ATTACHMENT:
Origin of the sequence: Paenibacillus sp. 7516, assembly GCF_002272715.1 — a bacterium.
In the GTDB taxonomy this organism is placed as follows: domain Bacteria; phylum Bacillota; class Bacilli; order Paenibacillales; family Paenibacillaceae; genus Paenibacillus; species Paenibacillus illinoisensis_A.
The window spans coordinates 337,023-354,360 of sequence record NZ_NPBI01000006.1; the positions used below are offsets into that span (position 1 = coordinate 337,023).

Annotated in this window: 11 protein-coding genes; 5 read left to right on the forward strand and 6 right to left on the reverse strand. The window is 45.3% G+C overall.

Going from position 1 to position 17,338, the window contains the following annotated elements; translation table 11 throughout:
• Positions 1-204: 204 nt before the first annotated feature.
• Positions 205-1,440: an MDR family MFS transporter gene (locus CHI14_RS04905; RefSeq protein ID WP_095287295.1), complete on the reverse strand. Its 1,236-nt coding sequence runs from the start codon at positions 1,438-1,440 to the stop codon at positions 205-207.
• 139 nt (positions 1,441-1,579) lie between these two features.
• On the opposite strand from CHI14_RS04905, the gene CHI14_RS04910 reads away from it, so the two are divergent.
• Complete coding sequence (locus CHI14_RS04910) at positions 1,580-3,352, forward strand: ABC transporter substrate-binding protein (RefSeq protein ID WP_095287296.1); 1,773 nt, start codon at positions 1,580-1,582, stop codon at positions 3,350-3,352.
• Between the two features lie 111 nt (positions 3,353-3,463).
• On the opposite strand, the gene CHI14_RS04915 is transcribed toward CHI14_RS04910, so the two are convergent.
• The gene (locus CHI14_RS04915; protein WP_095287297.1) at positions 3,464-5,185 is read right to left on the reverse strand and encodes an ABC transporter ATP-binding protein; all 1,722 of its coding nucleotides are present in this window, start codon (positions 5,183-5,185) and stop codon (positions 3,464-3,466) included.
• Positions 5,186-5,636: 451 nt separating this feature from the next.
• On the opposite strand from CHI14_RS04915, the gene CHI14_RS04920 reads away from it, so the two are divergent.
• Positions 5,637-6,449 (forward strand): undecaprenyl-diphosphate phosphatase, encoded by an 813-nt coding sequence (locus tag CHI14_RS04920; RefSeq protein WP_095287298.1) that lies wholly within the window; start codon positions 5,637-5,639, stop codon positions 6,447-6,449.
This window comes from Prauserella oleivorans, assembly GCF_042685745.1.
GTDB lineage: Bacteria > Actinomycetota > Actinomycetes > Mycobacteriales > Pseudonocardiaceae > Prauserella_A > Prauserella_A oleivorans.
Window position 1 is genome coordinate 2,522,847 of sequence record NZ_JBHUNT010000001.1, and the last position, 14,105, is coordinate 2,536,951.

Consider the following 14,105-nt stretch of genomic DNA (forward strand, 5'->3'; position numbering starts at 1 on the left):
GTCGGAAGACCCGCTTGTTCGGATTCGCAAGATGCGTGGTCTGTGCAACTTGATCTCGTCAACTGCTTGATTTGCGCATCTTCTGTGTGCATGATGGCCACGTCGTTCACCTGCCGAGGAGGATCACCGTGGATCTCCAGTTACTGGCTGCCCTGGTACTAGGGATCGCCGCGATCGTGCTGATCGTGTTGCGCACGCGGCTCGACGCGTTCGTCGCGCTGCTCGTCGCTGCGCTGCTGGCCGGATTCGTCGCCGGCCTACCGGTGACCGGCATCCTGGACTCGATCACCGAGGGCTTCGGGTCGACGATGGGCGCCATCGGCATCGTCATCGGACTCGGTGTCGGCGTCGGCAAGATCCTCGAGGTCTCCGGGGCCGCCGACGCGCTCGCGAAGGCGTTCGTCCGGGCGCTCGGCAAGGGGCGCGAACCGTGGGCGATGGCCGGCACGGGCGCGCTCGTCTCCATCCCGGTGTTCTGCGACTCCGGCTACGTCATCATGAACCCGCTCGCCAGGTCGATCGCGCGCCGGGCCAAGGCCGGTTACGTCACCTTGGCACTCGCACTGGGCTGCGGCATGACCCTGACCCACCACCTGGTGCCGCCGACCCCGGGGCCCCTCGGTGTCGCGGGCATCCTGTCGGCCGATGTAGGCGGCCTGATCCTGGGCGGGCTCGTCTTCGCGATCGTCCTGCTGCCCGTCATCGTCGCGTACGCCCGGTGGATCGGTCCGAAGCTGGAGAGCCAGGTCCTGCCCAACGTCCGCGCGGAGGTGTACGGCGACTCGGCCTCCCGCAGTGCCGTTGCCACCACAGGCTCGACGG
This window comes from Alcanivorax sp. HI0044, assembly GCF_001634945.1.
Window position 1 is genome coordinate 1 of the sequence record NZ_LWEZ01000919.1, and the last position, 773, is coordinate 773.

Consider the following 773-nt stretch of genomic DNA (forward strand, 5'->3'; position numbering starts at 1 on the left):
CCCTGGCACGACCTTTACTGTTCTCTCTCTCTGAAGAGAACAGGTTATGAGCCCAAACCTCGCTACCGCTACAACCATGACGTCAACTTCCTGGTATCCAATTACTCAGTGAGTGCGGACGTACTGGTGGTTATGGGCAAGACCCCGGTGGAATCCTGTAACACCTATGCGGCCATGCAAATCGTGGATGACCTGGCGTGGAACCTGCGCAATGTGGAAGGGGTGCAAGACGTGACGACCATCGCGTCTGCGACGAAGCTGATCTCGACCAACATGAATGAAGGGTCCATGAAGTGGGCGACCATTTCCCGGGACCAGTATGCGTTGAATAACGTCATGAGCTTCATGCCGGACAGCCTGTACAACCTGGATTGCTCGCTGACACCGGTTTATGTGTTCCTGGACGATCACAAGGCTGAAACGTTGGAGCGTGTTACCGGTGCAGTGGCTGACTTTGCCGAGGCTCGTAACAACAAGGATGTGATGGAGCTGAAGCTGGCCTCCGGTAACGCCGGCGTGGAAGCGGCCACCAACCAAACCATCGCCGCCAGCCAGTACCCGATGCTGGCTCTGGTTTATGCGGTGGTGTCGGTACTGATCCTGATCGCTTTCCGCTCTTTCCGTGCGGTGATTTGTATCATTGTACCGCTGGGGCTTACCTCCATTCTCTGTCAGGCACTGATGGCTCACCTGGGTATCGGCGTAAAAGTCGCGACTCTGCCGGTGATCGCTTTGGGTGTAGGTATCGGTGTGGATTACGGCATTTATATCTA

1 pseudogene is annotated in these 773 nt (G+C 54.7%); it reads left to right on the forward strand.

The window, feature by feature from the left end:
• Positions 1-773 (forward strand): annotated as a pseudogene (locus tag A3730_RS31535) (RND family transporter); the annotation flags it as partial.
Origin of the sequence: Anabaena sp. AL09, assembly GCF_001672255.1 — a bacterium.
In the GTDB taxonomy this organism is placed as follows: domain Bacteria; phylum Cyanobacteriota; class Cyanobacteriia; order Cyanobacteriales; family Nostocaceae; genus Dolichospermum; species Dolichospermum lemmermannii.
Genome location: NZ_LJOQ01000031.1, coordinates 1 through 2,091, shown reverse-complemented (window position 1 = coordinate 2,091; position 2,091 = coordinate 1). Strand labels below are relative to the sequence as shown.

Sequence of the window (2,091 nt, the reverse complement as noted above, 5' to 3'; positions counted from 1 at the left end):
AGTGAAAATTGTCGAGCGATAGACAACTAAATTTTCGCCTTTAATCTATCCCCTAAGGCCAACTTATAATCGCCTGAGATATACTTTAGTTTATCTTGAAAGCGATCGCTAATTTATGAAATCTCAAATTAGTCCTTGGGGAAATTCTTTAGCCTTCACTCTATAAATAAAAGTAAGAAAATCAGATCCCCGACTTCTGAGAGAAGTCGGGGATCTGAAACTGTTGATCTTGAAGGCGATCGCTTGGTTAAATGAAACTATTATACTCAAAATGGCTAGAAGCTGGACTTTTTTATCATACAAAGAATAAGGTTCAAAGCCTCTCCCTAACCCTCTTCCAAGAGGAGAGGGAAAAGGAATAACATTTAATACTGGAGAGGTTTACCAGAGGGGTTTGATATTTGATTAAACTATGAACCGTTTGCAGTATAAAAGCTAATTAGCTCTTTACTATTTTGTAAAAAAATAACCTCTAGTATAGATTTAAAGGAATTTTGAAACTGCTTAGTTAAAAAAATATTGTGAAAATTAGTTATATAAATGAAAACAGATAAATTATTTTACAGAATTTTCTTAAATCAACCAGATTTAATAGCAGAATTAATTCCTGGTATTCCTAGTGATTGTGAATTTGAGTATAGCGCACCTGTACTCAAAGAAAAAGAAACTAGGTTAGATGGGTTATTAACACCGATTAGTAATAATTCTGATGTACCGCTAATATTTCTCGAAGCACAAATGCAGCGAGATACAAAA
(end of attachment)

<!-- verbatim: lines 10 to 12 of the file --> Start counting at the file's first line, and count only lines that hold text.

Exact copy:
• Complete coding sequence (locus CHI14_RS04910) at positions 1,580-3,352, forward strand: ABC transporter substrate-binding protein (RefSeq protein ID WP_095287296.1); 1,773 nt, start codon at positions 1,580-1,582, stop codon at positions 3,350-3,352.
• Between the two features lie 111 nt (positions 3,353-3,463).
• On the opposite strand, the gene CHI14_RS04915 is transcribed toward CHI14_RS04910, so the two are convergent.